Baseline testing global applications on a global scale is smart. Knowing what your baseline is for each of those applications means your team can see, at a moment’s notice, when apps are not performing as they should.
A large global property management firm wanted to measure the performance of five critical applications prior to production implementation for a new major client. Understanding the performance of the five applications was essential for the firm’s “go/no go” decision.
By baselining response time in a preproduction global environment, SPR Consulting wanted to provide visibility into potential performance issues by specific regions. Performance testing would allow SPR to not only test the robustness of the applications, databases, web and application servers, but to simulate the expected user loads from worldwide locations.
Carefully designed tests simulate traffic and usage from around the world
After a detailed review of the firm’s performance objectives, SPR Consulting recommended a performance test strategy that captured baseline page load metrics of all five applications from multiple locations within Asia Pacific, Europe, and the United States. These locations were expected to have the highest usage of the applications.
Three test scenarios were identified for each of the five applications, and test cases were prepared. To do this, SPR and the client determined:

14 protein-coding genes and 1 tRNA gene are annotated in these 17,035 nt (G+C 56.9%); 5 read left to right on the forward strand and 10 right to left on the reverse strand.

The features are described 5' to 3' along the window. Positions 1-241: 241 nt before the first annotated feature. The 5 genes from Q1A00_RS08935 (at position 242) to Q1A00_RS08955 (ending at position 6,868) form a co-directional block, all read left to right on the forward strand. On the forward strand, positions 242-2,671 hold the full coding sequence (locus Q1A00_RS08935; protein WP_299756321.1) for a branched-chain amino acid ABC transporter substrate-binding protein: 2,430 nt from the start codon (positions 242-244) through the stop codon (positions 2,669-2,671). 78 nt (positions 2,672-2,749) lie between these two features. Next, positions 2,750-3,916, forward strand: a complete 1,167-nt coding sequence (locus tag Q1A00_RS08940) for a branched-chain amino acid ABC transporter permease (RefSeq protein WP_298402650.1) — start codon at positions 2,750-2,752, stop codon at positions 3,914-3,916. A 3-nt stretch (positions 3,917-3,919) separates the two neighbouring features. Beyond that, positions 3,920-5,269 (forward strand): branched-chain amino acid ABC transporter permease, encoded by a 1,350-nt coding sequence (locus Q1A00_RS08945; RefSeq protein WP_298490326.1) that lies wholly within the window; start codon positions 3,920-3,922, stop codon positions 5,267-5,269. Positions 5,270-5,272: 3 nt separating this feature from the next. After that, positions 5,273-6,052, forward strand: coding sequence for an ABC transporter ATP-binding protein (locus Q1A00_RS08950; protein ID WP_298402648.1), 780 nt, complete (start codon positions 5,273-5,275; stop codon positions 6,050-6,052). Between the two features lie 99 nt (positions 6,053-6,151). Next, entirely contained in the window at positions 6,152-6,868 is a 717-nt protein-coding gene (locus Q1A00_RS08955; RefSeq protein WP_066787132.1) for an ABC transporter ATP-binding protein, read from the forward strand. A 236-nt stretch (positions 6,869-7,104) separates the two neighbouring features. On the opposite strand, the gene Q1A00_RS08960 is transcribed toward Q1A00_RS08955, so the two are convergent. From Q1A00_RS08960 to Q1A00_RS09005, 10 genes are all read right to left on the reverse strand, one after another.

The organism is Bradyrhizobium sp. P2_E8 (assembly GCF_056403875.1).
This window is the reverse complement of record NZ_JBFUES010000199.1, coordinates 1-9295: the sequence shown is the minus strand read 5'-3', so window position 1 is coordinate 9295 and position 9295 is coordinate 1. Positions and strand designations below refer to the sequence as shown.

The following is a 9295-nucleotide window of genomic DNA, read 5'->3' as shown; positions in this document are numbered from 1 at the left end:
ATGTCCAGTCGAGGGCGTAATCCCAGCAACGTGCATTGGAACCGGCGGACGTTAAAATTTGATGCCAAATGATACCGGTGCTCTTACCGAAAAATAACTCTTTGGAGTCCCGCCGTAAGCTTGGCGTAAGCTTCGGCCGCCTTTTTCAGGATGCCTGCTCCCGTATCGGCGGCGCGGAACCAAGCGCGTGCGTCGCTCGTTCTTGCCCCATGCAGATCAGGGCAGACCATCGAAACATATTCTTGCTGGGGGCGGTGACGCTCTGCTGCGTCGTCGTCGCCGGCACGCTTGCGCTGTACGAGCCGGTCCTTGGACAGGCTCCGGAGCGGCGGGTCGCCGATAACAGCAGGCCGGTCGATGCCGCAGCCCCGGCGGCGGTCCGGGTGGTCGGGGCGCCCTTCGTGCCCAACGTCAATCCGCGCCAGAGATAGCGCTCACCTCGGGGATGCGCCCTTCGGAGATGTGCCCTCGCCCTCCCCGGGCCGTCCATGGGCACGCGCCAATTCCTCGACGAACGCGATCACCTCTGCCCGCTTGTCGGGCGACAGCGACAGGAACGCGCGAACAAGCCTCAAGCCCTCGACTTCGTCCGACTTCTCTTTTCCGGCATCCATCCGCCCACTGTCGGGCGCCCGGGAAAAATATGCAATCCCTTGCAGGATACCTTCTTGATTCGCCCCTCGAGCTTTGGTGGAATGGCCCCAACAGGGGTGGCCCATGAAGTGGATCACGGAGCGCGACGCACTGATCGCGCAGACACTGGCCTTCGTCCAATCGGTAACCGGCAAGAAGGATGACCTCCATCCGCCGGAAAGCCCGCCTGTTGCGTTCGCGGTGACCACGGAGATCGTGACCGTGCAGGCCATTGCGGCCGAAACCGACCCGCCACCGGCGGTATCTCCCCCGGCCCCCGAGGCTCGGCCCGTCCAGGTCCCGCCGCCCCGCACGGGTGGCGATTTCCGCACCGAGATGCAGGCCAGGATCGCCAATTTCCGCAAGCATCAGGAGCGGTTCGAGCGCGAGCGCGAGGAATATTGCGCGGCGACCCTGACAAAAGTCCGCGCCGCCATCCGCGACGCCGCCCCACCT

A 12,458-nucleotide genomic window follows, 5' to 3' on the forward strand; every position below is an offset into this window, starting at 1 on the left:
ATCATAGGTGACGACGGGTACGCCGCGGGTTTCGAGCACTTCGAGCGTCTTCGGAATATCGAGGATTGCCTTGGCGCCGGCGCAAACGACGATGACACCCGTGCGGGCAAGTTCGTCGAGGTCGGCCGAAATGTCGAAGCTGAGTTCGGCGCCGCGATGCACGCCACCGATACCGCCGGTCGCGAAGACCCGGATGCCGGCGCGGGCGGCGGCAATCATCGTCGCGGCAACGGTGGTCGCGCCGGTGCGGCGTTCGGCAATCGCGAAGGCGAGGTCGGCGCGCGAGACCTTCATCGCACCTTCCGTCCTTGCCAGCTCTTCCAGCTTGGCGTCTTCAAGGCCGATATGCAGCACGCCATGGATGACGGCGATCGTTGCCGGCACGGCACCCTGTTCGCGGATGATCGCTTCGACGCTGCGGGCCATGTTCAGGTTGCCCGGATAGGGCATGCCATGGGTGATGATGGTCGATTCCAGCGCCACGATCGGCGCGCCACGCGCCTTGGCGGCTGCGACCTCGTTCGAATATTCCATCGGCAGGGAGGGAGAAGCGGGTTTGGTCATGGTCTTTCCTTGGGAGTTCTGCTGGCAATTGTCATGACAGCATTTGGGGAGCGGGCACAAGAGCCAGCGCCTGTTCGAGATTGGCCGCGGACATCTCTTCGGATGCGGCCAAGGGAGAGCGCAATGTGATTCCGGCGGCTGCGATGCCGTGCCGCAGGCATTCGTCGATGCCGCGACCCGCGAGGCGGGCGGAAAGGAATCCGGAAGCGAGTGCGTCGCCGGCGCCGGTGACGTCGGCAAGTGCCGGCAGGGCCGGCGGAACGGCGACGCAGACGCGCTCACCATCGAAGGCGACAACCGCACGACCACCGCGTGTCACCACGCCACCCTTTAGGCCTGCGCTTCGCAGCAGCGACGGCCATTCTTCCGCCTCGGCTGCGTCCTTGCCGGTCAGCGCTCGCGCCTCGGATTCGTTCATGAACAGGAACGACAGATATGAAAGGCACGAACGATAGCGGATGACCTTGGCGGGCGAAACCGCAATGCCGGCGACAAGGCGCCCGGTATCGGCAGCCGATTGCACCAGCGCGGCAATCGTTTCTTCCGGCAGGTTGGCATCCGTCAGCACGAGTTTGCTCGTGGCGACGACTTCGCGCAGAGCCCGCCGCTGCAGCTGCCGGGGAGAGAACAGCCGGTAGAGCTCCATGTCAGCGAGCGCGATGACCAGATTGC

For varying user counts, the goal was to capture response time in seconds, where response time is the time that it takes the server to send all resources to the application user’s browser. Response time does not include page rendering, which is dependent upon the specific network and laptop in use.
Automated test development accelerates script development
SPR Consulting used Microsoft Visual Studio Enterprise Edition with its integrated Load Testing tool. We also applied our Visual Studio test automation framework as an accelerator for test script development. Our framework enables scripts reusability, maintenance, and reporting.
A test controller and test agents were used to execute scripts in various global offices to capture local user traffic. The performance test scripts were executed against the UAT environment during scheduled time periods.
Test results and analysis help client make “go/no go” decision
In the end, custom summary reports were created after each performance test run to highlight any response time issues that might require potential infrastructure changes, application optimization, or changes to the business process flows that would reduce the number of steps. For each step within the test script, the response time (in seconds) was given for varying user loads to identify any test steps with degradation in response time as the number of users increased. Also a comparison across test steps revealed any test step(s) with higher response time than others.
With this information, SPR’s customer determined that the performance of each of the five applications was acceptable.